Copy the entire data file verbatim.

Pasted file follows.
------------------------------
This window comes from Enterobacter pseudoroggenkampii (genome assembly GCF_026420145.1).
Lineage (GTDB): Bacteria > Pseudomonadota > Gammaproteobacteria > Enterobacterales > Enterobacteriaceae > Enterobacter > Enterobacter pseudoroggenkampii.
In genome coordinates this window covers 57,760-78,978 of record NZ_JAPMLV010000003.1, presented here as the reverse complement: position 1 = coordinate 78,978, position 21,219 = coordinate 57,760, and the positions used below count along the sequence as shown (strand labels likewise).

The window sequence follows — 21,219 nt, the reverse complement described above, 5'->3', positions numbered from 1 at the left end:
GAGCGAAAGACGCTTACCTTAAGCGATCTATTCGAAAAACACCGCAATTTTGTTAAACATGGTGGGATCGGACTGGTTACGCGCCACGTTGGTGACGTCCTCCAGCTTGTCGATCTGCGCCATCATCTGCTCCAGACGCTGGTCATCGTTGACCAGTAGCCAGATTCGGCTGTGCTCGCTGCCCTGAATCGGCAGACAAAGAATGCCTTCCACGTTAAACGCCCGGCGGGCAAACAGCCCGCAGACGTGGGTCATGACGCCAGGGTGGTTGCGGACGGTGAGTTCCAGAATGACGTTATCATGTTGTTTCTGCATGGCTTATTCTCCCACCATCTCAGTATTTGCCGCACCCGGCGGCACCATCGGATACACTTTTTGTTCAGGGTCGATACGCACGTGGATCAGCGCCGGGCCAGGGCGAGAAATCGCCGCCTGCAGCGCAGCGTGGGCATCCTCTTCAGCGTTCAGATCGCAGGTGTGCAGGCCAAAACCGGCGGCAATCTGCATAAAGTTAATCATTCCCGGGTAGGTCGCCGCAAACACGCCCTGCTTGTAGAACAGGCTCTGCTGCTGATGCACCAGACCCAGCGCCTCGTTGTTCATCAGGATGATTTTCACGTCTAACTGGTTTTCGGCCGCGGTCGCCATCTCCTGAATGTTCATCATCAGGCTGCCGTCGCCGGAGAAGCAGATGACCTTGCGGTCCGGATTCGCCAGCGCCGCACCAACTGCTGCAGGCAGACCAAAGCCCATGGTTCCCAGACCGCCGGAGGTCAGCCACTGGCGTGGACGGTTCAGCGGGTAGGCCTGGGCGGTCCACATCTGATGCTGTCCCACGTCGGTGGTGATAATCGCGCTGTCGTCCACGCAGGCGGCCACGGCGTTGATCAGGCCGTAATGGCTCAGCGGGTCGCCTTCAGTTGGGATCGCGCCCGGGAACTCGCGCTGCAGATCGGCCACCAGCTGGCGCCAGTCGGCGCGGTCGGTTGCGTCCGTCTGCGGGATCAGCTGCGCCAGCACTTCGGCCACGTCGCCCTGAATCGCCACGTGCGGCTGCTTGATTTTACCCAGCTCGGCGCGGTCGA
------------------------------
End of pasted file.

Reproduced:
This window comes from Enterobacter pseudoroggenkampii (genome assembly GCF_026420145.1).
Lineage (GTDB): Bacteria > Pseudomonadota > Gammaproteobacteria > Enterobacterales > Enterobacteriaceae > Enterobacter > Enterobacter pseudoroggenkampii.
In genome coordinates this window covers 57,760-78,978 of record NZ_JAPMLV010000003.1, presented here as the reverse complement: position 1 = coordinate 78,978, position 21,219 = coordinate 57,760, and the positions used below count along the sequence as shown (strand labels likewise).

The window sequence follows — 21,219 nt, the reverse complement described above, 5'->3', positions numbered from 1 at the left end:
GAGCGAAAGACGCTTACCTTAAGCGATCTATTCGAAAAACACCGCAATTTTGTTAAACATGGTGGGATCGGACTGGTTACGCGCCACGTTGGTGACGTCCTCCAGCTTGTCGATCTGCGCCATCATCTGCTCCAGACGCTGGTCATCGTTGACCAGTAGCCAGATTCGGCTGTGCTCGCTGCCCTGAATCGGCAGACAAAGAATGCCTTCCACGTTAAACGCCCGGCGGGCAAACAGCCCGCAGACGTGGGTCATGACGCCAGGGTGGTTGCGGACGGTGAGTTCCAGAATGACGTTATCATGTTGTTTCTGCATGGCTTATTCTCCCACCATCTCAGTATTTGCCGCACCCGGCGGCACCATCGGATACACTTTTTGTTCAGGGTCGATACGCACGTGGATCAGCGCCGGGCCAGGGCGAGAAATCGCCGCCTGCAGCGCAGCGTGGGCATCCTCTTCAGCGTTCAGATCGCAGGTGTGCAGGCCAAAACCGGCGGCAATCTGCATAAAGTTAATCATTCCCGGGTAGGTCGCCGCAAACACGCCCTGCTTGTAGAACAGGCTCTGCTGCTGATGCACCAGACCCAGCGCCTCGTTGTTCATCAGGATGATTTTCACGTCTAACTGGTTTTCGGCCGCGGTCGCCATCTCCTGAATGTTCATCATCAGGCTGCCGTCGCCGGAGAAGCAGATGACCTTGCGGTCCGGATTCGCCAGCGCCGCACCAACTGCTGCAGGCAGACCAAAGCCCATGGTTCCCAGACCGCCGGAGGTCAGCCACTGGCGTGGACGGTTCAGCGGGTAGGCCTGGGCGGTCCACATCTGATGCTGTCCCACGTCGGTGGTGATAATCGCGCTGTCGTCCACGCAGGCGGCCACGGCGTTGATCAGGCCGTAATGGCTCAGCGGGTCGCCTTCAGTTGGGATCGCGCCCGGGAACTCGCGCTGCAGATCGGCCACCAGCTGGCGCCAGTCGGCGCGGTCGGTTGCGTCCGTCTGCGGGATCAGCTGCGCCAGCACTTCGGCCACGTCGCCCTGAATCGCCACGTGCGGCTGCTTGATTTTACCCAGCTCGGCGCGGTCGA